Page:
Schools hit back after bad audits

01:25, Dec 07 2012

Two Manawatu schools fingered in government audits for alleged board mismanagement have challenged the report, with one defending the actions it took after it was forced into crisis mode when its former principal was convicted of sex offences.

Hato Paora College, near Feilding, and College St Normal School in Palmerston North were both highlighted in a recently released Auditor-General report.

Boys boarding school Hato Paora was labelled in breach of the Education Act for improper board management last year.

College St Normal School was red-flagged by auditors after its board allegedly paid a company owned by one of its trustees $87,000 for building and repair work without Education Ministry approval, which is required for works costing more than $25,000.

After the conviction of former principal Elvis Shepherd for sex offences against pupils at another school, Hato Paora board chairman Peter Douglas said the integrated school had taken the unusual step of combining its constitutionally separate boards after the school was thrown into crisis, which was what had confused auditors.

Shepherd was suspended in November 2007 after being charged with sexually abusing students at both Hato Paora in Feilding and Hato Petera College in Auckland.


He was sentenced to eight years and four months' jail in the High Court at Palmerston North for sexually abusing two teenage boys at the Auckland school in the early 1990s.

It later came to light that a Hato Petera board member had warned Hato Paora in 2001 of the sex abuse allegations in Auckland - but Hato Paora still hired Shepherd and the school's own internal investigation cleared him of wrongdoing in the face of his new pupils' accusations.

But at a retrial in 2010 Shepherd was acquitted of some of the charges relating to the Feilding students and although two juries could not reach verdicts on some charges he was found guilty on all four charges relating to the historical abuses.

In the aftermath, the school's leadership had tried to combine the trustees' work with that of the proprietors at the integrated school, bringing together about 20 people to "build confidence" while the school recovered from the scandal.

The measures the school took had since been recognised by the Ministry of Education and measures to ensure the two governing bodies were kept separate had been adopted, Mr Douglas said.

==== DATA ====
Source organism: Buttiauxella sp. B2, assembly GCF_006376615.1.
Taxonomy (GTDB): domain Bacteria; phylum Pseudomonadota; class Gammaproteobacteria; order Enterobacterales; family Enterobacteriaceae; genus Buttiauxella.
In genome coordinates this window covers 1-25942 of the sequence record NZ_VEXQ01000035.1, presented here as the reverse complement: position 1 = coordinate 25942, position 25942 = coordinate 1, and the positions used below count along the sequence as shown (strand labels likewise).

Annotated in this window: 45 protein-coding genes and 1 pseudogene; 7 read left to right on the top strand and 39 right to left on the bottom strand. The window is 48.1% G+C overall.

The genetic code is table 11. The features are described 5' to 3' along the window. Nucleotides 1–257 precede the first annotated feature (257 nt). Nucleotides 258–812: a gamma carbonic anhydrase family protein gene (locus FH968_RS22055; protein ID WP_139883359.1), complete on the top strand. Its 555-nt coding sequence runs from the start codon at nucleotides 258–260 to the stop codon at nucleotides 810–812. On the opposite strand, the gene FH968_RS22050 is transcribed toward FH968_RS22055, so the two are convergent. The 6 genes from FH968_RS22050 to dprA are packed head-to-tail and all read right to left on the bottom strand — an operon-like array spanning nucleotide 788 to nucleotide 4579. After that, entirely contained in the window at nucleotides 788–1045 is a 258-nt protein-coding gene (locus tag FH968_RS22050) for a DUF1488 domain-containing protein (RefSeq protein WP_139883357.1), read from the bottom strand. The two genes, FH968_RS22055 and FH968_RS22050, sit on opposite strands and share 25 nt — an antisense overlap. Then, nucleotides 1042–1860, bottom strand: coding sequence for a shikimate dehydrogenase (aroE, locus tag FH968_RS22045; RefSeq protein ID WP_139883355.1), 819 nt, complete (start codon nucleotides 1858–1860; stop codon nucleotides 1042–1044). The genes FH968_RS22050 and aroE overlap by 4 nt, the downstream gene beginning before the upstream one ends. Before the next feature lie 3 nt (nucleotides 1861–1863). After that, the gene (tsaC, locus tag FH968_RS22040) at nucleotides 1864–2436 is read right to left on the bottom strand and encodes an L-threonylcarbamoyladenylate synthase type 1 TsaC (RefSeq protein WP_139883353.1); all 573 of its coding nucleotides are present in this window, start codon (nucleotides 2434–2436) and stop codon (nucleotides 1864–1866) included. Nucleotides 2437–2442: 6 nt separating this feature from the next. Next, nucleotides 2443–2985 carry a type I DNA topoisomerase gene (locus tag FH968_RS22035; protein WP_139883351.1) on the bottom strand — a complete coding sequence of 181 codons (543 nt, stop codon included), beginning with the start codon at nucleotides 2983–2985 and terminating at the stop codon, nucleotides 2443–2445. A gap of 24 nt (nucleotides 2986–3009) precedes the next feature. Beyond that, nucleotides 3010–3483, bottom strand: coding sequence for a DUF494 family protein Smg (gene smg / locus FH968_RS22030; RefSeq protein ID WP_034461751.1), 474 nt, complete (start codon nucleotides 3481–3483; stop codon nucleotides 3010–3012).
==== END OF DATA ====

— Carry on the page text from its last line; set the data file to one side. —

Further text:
"They didn't have a criticism of the work we do - it was a criticism of the way it was recorded in our minutes . . . we didn't properly define distinctions between the board of trustees and the trust board," he said.

"We had a decent enough record to show that the money that was government money for education [wasn't] being stuck in the other end.

"It reads much worse than it is.

"There's no sinister attempt by anybody in trying to do things together.

"You can imagine when you have got a charge like that you know there's a whole lot of tension you have to deal with, so this is what we tried to do in order to create a more unified set of circumstances in that period."

College St Normal School board of trustees chairman Pete Frizzell said the school's breach occurred after invoices were incorrectly coded to the trustee contracted to do car park renovation work, which should have been directly invoiced to the school. Mr Frizell was unimpressed with the ministry's communication on the issue, calling the report a "witch-hunt".

"The school has been in communication with the ministry throughout this year to seek the required approval retrospectively.

"Unfortunately, all responses to information have resulted in requests for new, previously unrequested, information.

"There is no suggestion that the board trustee has at any time behaved inappropriately or that any funds have been misused or misappropriated. In fact, the trustee's involvement has saved the school tens of thousands of dollars over the last few years.

"We remain hopeful that the ministry will choose to employ some common sense and engage with our school about gaining retrospective approval."

The ministry did not return calls.

Manawatu Standard